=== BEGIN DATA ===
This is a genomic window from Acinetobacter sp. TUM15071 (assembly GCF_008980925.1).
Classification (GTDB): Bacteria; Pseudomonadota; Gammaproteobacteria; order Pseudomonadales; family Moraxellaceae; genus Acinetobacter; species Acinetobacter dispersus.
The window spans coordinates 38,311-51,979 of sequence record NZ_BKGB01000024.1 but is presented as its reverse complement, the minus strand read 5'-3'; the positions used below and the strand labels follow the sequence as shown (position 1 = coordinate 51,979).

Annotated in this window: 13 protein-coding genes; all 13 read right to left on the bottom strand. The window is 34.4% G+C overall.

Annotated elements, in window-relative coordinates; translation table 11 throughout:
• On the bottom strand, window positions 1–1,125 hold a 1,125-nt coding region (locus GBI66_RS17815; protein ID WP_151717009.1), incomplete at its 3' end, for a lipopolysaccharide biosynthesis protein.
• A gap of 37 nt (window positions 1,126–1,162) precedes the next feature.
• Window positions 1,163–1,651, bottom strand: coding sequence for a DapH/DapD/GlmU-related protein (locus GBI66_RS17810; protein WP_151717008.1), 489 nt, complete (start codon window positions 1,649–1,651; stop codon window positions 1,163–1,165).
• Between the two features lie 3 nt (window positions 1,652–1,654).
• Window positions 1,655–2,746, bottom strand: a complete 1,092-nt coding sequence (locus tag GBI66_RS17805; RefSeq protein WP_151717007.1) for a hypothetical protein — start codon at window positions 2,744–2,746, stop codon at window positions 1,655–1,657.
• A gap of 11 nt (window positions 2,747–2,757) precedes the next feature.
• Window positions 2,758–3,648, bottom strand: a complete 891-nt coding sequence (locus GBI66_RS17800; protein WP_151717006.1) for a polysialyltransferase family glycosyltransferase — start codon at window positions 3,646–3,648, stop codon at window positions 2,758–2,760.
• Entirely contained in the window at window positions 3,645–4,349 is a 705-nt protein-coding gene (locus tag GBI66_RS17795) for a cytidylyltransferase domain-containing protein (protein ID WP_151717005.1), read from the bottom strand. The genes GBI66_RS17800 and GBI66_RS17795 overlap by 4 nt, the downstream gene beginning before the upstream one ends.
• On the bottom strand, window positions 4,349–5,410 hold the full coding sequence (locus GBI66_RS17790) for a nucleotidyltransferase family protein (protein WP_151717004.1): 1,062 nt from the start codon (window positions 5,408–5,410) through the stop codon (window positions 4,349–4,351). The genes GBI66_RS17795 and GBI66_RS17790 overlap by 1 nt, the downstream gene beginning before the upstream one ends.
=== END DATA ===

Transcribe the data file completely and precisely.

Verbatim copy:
This is a genomic window from Acinetobacter sp. TUM15071 (assembly GCF_008980925.1).
Classification (GTDB): Bacteria; Pseudomonadota; Gammaproteobacteria; order Pseudomonadales; family Moraxellaceae; genus Acinetobacter; species Acinetobacter dispersus.
The window spans coordinates 38,311-51,979 of sequence record NZ_BKGB01000024.1 but is presented as its reverse complement, the minus strand read 5'-3'; the positions used below and the strand labels follow the sequence as shown (position 1 = coordinate 51,979).

Annotated in this window: 13 protein-coding genes; all 13 read right to left on the bottom strand. The window is 34.4% G+C overall.

Annotated elements, in window-relative coordinates; translation table 11 throughout:
• On the bottom strand, window positions 1–1,125 hold a 1,125-nt coding region (locus GBI66_RS17815; protein ID WP_151717009.1), incomplete at its 3' end, for a lipopolysaccharide biosynthesis protein.
• A gap of 37 nt (window positions 1,126–1,162) precedes the next feature.
• Window positions 1,163–1,651, bottom strand: coding sequence for a DapH/DapD/GlmU-related protein (locus GBI66_RS17810; protein WP_151717008.1), 489 nt, complete (start codon window positions 1,649–1,651; stop codon window positions 1,163–1,165).
• Between the two features lie 3 nt (window positions 1,652–1,654).
• Window positions 1,655–2,746, bottom strand: a complete 1,092-nt coding sequence (locus tag GBI66_RS17805; RefSeq protein WP_151717007.1) for a hypothetical protein — start codon at window positions 2,744–2,746, stop codon at window positions 1,655–1,657.
• A gap of 11 nt (window positions 2,747–2,757) precedes the next feature.
• Window positions 2,758–3,648, bottom strand: a complete 891-nt coding sequence (locus GBI66_RS17800; protein WP_151717006.1) for a polysialyltransferase family glycosyltransferase — start codon at window positions 3,646–3,648, stop codon at window positions 2,758–2,760.
• Entirely contained in the window at window positions 3,645–4,349 is a 705-nt protein-coding gene (locus tag GBI66_RS17795) for a cytidylyltransferase domain-containing protein (protein ID WP_151717005.1), read from the bottom strand. The genes GBI66_RS17800 and GBI66_RS17795 overlap by 4 nt, the downstream gene beginning before the upstream one ends.
• On the bottom strand, window positions 4,349–5,410 hold the full coding sequence (locus GBI66_RS17790) for a nucleotidyltransferase family protein (protein WP_151717004.1): 1,062 nt from the start codon (window positions 5,408–5,410) through the stop codon (window positions 4,349–4,351). The genes GBI66_RS17795 and GBI66_RS17790 overlap by 1 nt, the downstream gene beginning before the upstream one ends.